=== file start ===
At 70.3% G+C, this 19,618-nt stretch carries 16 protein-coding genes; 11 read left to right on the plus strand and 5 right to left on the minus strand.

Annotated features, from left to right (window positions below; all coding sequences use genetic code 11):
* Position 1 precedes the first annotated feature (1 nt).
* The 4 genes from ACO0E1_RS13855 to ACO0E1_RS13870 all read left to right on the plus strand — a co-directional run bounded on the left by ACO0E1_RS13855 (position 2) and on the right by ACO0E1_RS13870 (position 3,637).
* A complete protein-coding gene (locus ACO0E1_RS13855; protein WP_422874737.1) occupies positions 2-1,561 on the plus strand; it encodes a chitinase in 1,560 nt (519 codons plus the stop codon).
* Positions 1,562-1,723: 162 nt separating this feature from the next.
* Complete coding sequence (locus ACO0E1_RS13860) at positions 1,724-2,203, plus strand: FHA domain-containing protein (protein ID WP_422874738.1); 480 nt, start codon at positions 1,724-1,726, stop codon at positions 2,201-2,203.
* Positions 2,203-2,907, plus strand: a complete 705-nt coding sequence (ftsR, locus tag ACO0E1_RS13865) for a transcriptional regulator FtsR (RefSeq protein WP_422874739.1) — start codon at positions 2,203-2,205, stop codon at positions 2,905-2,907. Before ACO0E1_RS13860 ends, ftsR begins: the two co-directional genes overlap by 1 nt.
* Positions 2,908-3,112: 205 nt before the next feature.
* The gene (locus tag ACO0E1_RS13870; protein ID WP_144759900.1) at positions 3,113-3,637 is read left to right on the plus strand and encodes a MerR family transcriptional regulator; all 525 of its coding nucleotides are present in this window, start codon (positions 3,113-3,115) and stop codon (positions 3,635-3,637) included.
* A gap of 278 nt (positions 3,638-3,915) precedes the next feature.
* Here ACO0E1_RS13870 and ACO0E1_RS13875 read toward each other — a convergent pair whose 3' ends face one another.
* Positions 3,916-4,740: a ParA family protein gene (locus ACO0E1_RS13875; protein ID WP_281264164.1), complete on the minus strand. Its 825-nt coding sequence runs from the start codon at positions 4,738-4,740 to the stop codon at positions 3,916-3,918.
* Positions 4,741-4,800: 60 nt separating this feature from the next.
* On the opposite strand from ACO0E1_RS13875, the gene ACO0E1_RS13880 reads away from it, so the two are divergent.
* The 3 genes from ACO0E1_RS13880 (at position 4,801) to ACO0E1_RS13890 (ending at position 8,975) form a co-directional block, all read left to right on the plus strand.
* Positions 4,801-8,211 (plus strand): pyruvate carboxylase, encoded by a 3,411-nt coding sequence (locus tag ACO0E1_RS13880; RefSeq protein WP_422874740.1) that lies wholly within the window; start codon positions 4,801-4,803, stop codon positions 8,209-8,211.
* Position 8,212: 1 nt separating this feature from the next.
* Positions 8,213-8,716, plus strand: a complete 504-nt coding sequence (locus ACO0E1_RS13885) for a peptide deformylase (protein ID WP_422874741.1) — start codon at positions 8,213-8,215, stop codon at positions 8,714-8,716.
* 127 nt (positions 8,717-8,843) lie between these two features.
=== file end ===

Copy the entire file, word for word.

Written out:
At 70.3% G+C, this 19,618-nt stretch carries 16 protein-coding genes; 11 read left to right on the plus strand and 5 right to left on the minus strand.

Annotated features, from left to right (window positions below; all coding sequences use genetic code 11):
* Position 1 precedes the first annotated feature (1 nt).
* The 4 genes from ACO0E1_RS13855 to ACO0E1_RS13870 all read left to right on the plus strand — a co-directional run bounded on the left by ACO0E1_RS13855 (position 2) and on the right by ACO0E1_RS13870 (position 3,637).
* A complete protein-coding gene (locus ACO0E1_RS13855; protein WP_422874737.1) occupies positions 2-1,561 on the plus strand; it encodes a chitinase in 1,560 nt (519 codons plus the stop codon).
* Positions 1,562-1,723: 162 nt separating this feature from the next.
* Complete coding sequence (locus ACO0E1_RS13860) at positions 1,724-2,203, plus strand: FHA domain-containing protein (protein ID WP_422874738.1); 480 nt, start codon at positions 1,724-1,726, stop codon at positions 2,201-2,203.
* Positions 2,203-2,907, plus strand: a complete 705-nt coding sequence (ftsR, locus tag ACO0E1_RS13865) for a transcriptional regulator FtsR (RefSeq protein WP_422874739.1) — start codon at positions 2,203-2,205, stop codon at positions 2,905-2,907. Before ACO0E1_RS13860 ends, ftsR begins: the two co-directional genes overlap by 1 nt.
* Positions 2,908-3,112: 205 nt before the next feature.
* The gene (locus tag ACO0E1_RS13870; protein ID WP_144759900.1) at positions 3,113-3,637 is read left to right on the plus strand and encodes a MerR family transcriptional regulator; all 525 of its coding nucleotides are present in this window, start codon (positions 3,113-3,115) and stop codon (positions 3,635-3,637) included.
* A gap of 278 nt (positions 3,638-3,915) precedes the next feature.
* Here ACO0E1_RS13870 and ACO0E1_RS13875 read toward each other — a convergent pair whose 3' ends face one another.
* Positions 3,916-4,740: a ParA family protein gene (locus ACO0E1_RS13875; protein ID WP_281264164.1), complete on the minus strand. Its 825-nt coding sequence runs from the start codon at positions 4,738-4,740 to the stop codon at positions 3,916-3,918.
* Positions 4,741-4,800: 60 nt separating this feature from the next.
* On the opposite strand from ACO0E1_RS13875, the gene ACO0E1_RS13880 reads away from it, so the two are divergent.
* The 3 genes from ACO0E1_RS13880 (at position 4,801) to ACO0E1_RS13890 (ending at position 8,975) form a co-directional block, all read left to right on the plus strand.
* Positions 4,801-8,211 (plus strand): pyruvate carboxylase, encoded by a 3,411-nt coding sequence (locus tag ACO0E1_RS13880; RefSeq protein WP_422874740.1) that lies wholly within the window; start codon positions 4,801-4,803, stop codon positions 8,209-8,211.
* Position 8,212: 1 nt separating this feature from the next.
* Positions 8,213-8,716, plus strand: a complete 504-nt coding sequence (locus ACO0E1_RS13885) for a peptide deformylase (protein ID WP_422874741.1) — start codon at positions 8,213-8,215, stop codon at positions 8,714-8,716.
* 127 nt (positions 8,717-8,843) lie between these two features.